Wilhelm Kempff plays LISZT = Annees de peleringage: Italie; Venezia e Napoli: Goldoleriera; Deaux Legendes – Wilhelm Kempff, piano – PentaTone DSD multichannel RQR Series (4.0) PTC 5186 220, 57:05 (5/12/15) [Distr. by Naxos] ****:
German pianist Wilhem Kempff (1895-1991) maintained a reputation for textural clarity, nobility of expression, and serious purpose. His work in the music of Franz Liszt eschewed the virtuosic and ostentatiously grandiose aspects of his music and remained understated and searching. Though his fingerwork could be uneven, his tempered legato and dewy tone often elicited uncommon praise. Alfred Brendel complimented the Kempff Liszt as “among the best we have.” Originally recorded for DGG at the Beethoven Saal in Hannover, Germany in September 1974, the quadraphonic tapes receive filtering and remastering for an improved four-channel sonic image.
The Italian Year of Pilgrimage (c. 1846-1858) comes as a response to Liszt’s reading of Wilhelm Meister’s Apprenticeship of Goethe, from which Liszt claimed to have derived “an undefined but real rapport” between “settings and places consecrated by history” and “deep emotions in my soul.” A painting by Raphael, The Marriage of the Virgin, inspires Sposalizio, a rapturous wedding scene which culminates fff in a cosmic epithalamion. Kempff molds the pentatonic melodic canvas into a march that transcends itself in passionate octaves and luminous arpgeggios. Another Renaissance titan has his musical counterpart in music, Michelangelo’s Il Penseroso from the Medici tomb in Florence, set in staid, chromatic lines of particularly richly dark, bass tones. The noble dignity Kempff imparts resonates even beyond the last three chords. The genial, lighthearted Conzonetta del Salvatoe Rosa allows Kempff to realize an airy dance that repeats itself in martial figures. The sensibility here has a touch of the Baroque, ornamental in its ritornellos.
From the visual and plastic arts of Italy Liszt turns to the literary, poetic impulse of Petrarch, realizing in music three sonnets of love, desire, and resignation. Liszt employs a decidedly bel canto approach to his interpretations of these lyrics to courtly love. A series of rhetorical phrases permeates each of these celebrations of the poet’s Laura, presumably a woman whose status and virtue remained beyond eartly possession by the narrator. Kempff’s high tessitura, passing notes, flowing embellishments, and his arched cadenzas, each participates in the thrall and resignation of desire. The chiaroscuro of the texture corresponds to the “glade and grove” that marks the Sonetto 47, and the “sorrow and laughter” of Sonetto 104, the constant conjunction of opposites. Kempff’s canny pedaling contributes to the ravishing naturalness of effect, particularly in his pointed diminuendos and ritards. The last of the triptych, No. 123, indulges in the most consistent evocation of bliss, rife with soft sentiments, “the aether’s wildest gales” and “sweet plaint” of the deified Laura. Liszt had absorbed much of the Italian style from his wanderings, geographical and musical, and his truly urbane lyricism suits Kempff’s sensibility exquisitely.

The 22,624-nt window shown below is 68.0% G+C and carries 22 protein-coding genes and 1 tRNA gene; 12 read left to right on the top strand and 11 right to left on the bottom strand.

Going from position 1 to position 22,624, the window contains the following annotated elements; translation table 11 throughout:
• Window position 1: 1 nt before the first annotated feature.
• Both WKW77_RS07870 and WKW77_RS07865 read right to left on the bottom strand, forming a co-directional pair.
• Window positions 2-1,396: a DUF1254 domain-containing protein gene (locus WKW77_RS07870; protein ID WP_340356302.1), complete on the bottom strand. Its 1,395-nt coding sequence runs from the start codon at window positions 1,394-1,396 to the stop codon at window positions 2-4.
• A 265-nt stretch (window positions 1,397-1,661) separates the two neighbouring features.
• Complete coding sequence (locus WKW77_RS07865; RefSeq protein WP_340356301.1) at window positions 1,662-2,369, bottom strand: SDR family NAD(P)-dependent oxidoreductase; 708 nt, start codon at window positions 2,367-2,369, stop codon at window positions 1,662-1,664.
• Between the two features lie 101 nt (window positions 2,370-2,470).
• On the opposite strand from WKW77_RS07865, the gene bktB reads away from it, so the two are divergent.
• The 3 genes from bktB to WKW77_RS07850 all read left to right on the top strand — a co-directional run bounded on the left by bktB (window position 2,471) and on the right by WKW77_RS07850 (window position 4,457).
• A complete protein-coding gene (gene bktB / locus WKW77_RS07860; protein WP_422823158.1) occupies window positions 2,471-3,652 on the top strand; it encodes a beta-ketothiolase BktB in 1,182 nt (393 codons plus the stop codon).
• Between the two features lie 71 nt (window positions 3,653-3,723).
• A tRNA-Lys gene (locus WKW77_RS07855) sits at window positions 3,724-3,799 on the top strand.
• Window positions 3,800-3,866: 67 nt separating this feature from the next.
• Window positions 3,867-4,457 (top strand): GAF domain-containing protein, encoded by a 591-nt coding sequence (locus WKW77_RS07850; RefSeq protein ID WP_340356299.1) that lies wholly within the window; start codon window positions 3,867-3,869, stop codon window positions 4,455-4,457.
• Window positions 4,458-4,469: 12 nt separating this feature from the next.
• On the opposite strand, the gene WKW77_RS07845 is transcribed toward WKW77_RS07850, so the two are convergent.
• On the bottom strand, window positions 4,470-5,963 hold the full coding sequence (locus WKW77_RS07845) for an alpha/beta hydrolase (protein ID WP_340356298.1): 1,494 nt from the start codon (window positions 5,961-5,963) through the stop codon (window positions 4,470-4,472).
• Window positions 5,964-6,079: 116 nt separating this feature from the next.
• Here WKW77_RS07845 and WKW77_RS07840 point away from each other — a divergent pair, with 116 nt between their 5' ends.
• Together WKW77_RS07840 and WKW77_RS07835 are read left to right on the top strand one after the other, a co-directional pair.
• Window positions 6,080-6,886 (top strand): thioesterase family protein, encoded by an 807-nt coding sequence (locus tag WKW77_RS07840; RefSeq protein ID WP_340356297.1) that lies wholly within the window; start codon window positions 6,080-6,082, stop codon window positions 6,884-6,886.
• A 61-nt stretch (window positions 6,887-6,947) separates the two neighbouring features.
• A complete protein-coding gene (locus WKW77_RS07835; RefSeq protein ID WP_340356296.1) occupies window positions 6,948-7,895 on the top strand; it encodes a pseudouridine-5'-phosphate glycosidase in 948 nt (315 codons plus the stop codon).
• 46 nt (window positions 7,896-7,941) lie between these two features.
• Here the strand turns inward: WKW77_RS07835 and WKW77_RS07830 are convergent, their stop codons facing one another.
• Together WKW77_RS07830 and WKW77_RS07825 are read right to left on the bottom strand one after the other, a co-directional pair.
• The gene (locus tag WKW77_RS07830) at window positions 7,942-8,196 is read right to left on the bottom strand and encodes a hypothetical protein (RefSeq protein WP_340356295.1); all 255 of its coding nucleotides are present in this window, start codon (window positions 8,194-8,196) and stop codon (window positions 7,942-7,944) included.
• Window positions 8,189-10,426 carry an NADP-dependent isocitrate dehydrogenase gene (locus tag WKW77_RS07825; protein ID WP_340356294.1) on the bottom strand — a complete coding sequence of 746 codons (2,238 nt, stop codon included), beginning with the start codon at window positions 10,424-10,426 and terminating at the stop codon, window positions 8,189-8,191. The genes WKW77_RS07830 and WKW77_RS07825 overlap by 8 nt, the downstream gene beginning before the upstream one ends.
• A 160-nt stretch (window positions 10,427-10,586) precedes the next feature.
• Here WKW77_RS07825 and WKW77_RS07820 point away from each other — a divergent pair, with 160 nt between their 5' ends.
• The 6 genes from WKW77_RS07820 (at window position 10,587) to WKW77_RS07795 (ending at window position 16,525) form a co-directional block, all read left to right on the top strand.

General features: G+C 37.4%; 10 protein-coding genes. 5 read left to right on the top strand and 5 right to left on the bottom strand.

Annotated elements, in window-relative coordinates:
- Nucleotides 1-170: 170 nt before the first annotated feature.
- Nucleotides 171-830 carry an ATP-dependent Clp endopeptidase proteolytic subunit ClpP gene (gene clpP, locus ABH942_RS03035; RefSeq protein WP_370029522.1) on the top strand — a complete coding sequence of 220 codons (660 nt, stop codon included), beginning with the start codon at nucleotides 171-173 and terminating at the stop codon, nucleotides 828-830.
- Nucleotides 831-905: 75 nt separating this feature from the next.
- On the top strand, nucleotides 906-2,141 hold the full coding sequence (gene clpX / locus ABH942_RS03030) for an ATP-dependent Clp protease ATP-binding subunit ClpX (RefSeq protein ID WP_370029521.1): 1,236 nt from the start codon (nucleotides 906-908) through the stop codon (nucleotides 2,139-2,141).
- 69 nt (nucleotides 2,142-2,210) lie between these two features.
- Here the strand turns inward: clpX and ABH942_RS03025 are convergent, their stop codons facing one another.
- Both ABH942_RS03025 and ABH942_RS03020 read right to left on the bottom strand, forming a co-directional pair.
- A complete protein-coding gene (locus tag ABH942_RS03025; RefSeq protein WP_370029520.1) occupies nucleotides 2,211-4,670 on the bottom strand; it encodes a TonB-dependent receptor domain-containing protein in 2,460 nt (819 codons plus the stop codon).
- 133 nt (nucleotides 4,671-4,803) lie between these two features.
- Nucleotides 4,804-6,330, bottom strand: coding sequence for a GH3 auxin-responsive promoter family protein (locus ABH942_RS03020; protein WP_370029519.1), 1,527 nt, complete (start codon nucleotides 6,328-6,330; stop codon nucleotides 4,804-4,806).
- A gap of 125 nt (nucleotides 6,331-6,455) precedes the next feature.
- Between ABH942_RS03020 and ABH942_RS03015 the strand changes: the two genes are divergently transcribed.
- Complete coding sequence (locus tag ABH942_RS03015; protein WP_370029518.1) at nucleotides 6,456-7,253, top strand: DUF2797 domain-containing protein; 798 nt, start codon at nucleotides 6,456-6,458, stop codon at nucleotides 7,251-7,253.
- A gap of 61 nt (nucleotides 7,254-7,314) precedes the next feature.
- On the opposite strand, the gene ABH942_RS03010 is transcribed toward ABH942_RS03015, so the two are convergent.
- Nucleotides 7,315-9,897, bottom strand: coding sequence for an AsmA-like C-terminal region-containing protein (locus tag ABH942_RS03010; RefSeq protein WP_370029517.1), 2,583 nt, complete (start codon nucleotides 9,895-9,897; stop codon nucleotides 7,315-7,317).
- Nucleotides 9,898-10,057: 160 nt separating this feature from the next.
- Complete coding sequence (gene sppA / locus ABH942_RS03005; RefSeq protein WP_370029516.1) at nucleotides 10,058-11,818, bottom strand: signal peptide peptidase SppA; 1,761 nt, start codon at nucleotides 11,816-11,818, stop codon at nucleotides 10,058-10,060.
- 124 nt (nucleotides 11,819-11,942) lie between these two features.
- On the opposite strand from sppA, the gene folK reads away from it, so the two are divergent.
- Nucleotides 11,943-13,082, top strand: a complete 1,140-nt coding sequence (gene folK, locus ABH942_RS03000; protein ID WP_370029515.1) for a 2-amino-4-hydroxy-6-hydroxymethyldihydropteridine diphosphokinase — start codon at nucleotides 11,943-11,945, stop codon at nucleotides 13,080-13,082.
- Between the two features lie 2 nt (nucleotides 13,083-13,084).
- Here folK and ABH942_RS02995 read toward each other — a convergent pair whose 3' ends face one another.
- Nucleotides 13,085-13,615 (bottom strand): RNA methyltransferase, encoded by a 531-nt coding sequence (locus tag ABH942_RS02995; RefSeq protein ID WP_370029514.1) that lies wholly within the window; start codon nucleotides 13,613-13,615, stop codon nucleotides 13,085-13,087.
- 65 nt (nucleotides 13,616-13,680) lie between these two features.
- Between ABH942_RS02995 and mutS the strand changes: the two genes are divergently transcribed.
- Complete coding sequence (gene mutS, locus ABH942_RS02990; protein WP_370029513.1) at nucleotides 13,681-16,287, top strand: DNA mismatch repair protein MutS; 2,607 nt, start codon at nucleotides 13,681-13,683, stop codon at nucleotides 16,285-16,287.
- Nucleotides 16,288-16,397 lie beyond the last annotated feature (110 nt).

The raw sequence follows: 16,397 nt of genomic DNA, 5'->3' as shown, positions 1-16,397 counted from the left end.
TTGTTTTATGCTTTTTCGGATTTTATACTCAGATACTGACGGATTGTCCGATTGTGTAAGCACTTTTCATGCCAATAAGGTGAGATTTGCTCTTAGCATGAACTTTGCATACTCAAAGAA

Liszt’s Gondoliera, based on the gondolier song “La Biondina” by Giovanni Battista Peruchini, found its way into the composer’s Venezia e Napoli triptych in 1859 as part of the supplement to the Deuxieme Annee. Relatively light fare in the Liszt catalogue, the piece approaches something of the Chopin Barcarolle while cleverly exploiting a bel canto treatment of a familiar street tune. Kempff injects a sweet nostalgia into his rendition, rife with high watery tremolandos and glittery fioritura. The feel of the play of the waters at Villa d’Este lie merely on the near horizon.
Kempff concludes with the two St. Francis Legends from 1863. The first impressionistically describes St. Francis of Assisi and his so-called “bird sermon,” rife with chorale elements in bold declamation. The repeated notes and arpeggiated tracery detail the ecstasy of flight, physical and spiritual. St. Francis of Paola’s crossing the Straits of Messina owes its musical depiction to a drawing by Steinle acquired by Princess Wittgenstein. The steadfast, faithful gaze of St. Francis bears him up above the surging waves, whose scalar motion and tremolos never quench the eternal flame of devotion in his breast and borne within the cloak that supports his miraculous journey on water. The ecstatic bass and treble lines have their precursors in the Bach chorale-preludes Liszt – and Kempff – had fully imbibed in their respective pedagogy.
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